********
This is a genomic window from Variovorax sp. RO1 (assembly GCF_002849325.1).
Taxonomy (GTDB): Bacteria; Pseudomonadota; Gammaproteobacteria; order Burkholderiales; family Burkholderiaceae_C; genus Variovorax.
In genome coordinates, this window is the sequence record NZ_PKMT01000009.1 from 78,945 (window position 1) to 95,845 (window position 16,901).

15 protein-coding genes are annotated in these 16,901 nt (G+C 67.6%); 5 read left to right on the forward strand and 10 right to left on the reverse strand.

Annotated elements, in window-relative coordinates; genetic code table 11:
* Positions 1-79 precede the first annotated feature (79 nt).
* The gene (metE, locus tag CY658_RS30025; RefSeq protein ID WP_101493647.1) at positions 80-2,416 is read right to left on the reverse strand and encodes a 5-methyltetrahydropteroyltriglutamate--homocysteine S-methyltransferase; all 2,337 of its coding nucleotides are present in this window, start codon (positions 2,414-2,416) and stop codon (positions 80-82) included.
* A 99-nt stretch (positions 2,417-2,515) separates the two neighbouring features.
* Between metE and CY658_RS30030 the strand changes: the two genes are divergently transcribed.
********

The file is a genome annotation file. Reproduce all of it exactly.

This is a genomic window from Variovorax sp. RO1 (assembly GCF_002849325.1).
Taxonomy (GTDB): Bacteria; Pseudomonadota; Gammaproteobacteria; order Burkholderiales; family Burkholderiaceae_C; genus Variovorax.
In genome coordinates, this window is the sequence record NZ_PKMT01000009.1 from 78,945 (window position 1) to 95,845 (window position 16,901).

15 protein-coding genes are annotated in these 16,901 nt (G+C 67.6%); 5 read left to right on the forward strand and 10 right to left on the reverse strand.

Annotated elements, in window-relative coordinates; genetic code table 11:
* Positions 1-79 precede the first annotated feature (79 nt).
* The gene (metE, locus tag CY658_RS30025; RefSeq protein ID WP_101493647.1) at positions 80-2,416 is read right to left on the reverse strand and encodes a 5-methyltetrahydropteroyltriglutamate--homocysteine S-methyltransferase; all 2,337 of its coding nucleotides are present in this window, start codon (positions 2,414-2,416) and stop codon (positions 80-82) included.
* A 99-nt stretch (positions 2,417-2,515) separates the two neighbouring features.
* Between metE and CY658_RS30030 the strand changes: the two genes are divergently transcribed.